The launch route really was a grand tour, with around 10 hours in the car over two days. The front seats were a joy over that time, although some may find the rear seats have a bit too much lumbar support. Wind noise was louder than expected, and there’s a noticeable thunk when the roof-mounted Lidar sensor is deployed.


Euro NCAP hasn’t crash tested the Emeya or Eletre, although you’d hope a new platform developed with the financial clout of Geely would be safe. There’s certainly an awful lot of tech to help prevent a collision in the first place.

Lotus Emeya boot
Lotus Emeya boot

This includes automatic emergency braking, rear cross traffic alert and collision warning, blind spot monitoring, traffic sign information and a driver monitoring system. There is also an optional Highway Assist pack that uses Lidar for more accurate assisted driving. It’s impressive on the motorway at the moment, but Lotus says it’ll be able to unlock more features via a software update as regulations allow.

What’s it like to drive?

Performance of the twin-motor Emeyas is certainly fast, if not quite as strong as you might expect for 612hp. That’ll be the whopping 2,590kg kerbweight before you’ve gone near the options list. Still, 0-62mph in 4.2 seconds is nothing to be sniffed at. Thanks to some time on derestricted autobahns during our long drive from Germany to Austria and back again, I can say that it’s strong well into triple-digit speeds.

The R’s acceleration is significantly more forceful. It gets launch control that’s only accessible with the car in Track mode and the ESC set to off. It catapults off the line and feels supercar fast, but you need your wits about you. The front motor is powerful enough to twist the steering wheel in your hands, sending it towards the white lines if you don’t correct it. Speed builds far faster as you approach and exceed 150mph than the S, too.

Lotus Emeya ATJ driving
The Emeya is comfortable even after a few hours behind the wheel.

All Emeyas get air suspension and adaptive dampers with different modes, with roll-limiting active anti-roll bars and four-wheel steering standard on the R and optional on lesser models. The R is undoubtedly more capable and agile, turning in sharper, gripping harder and controlling its mass better. It remains neutral when pushed, but doesn’t have the involvement or playfulness of a Taycan or i5 M60.

With this in mind, it’s the S that’s the sweeter, more suitable choice. Even without the active anti-roll it corners with little lean and feels far lighter on its feet than its hefty weight would suggest. It feels more natural and is plenty fast enough cross country.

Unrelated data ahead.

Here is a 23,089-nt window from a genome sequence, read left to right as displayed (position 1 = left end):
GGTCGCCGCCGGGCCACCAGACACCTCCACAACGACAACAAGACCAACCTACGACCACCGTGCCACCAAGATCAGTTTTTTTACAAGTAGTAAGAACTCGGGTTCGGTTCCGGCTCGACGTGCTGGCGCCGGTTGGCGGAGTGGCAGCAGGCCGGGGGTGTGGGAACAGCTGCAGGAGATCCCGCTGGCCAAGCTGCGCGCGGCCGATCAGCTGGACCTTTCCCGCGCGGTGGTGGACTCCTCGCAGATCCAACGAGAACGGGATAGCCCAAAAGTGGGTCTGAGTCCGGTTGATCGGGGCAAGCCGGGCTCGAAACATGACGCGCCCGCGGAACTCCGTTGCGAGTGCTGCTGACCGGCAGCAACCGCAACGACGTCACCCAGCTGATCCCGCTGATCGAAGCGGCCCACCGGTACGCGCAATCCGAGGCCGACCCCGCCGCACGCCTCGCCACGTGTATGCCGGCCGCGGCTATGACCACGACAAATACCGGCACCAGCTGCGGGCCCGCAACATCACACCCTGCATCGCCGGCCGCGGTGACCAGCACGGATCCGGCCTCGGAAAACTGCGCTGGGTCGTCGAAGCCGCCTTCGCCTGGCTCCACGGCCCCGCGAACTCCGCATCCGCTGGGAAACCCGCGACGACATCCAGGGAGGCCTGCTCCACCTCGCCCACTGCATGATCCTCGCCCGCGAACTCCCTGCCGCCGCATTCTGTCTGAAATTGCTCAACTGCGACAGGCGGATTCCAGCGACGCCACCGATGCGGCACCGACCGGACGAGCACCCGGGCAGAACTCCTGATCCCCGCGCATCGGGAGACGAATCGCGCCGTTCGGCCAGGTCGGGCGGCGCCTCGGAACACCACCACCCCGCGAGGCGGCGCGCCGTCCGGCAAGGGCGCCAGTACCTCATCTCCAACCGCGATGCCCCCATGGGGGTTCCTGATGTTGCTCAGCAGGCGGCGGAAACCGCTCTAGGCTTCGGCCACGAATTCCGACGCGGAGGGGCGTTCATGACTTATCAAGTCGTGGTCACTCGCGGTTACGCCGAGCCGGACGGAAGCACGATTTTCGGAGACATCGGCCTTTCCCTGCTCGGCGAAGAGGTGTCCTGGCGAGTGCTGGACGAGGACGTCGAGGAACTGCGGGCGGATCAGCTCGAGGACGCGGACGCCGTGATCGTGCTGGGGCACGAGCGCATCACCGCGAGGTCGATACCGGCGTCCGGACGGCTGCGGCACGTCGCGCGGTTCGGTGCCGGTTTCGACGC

No Emeya is as softly sprung as the Mercedes EQS or BMW i7, yet its comfier than the EQE and i5. It’s on the sportier side of things, giving good body control and the expense of limo-like waft. It’s a much comfier option than the rather wooden Eletre, too. The steel brakes on the Emeya S are easy to modulate, although the optional carbon discs on our R test car were grabby at low speeds.

Lotus Emeya static front
This is an Emeya S on optional 22-inch wheels.

Range and charging

Stick to the Emeya and range is impressive at 379 miles, dropping to 336 on the S. Choose the R and this falls further to 270 miles. Lotus is claiming record breaking charging times thanks to an 800v architecture that supports up to 400kW charging speeds on a 600amp charger. The obligatory 10-80% rapid charge time is a mere 14 minutes at full whack, with a 350kW unit only adding a couple of minutes or so.

What models and trims are available?

There are three models to pick from: Emeya, Emeya S and Emeya R. The plain old Eletre gets 20-inch alloy wheels, electric Nappa leather seats, four-zone climate control, adaptive LED headlights, keyless entry and start, four-piston front brake callipers and an aluminium roof.

The main mechanical changes for S are 21-inch alloy wheels needed to cover six-piston callipers with larger brake discs. Other than that, the main extras are additional equipment including the Comfort seats we mention above, carbon fibre trim inside, soft close doors, a hands-free tailgate and configurable ambient lighting. You also get a Parking pack which will park the car for you via the infotainment screen or smartphone app.

Rs get a different selection of option packs. Over base Emeya, you get the soft close doors, hands-free tailgate and changeable ambient lighting, the carbon fibre for the interior, a carbon exterior pack and the Lotus Dynamic Handling pack. This adds four-wheel steering and active anti-roll bars to help control all 900+hp.

The Lotus Emeya is a fantastic performance EV bristling with tech, and is an interesting addition to the ranks of premium electric SUVs, but does it have the mettle to beat its rivals? Read on to see how we rate it after driving several versions at the international launch in our verdict.

Review contents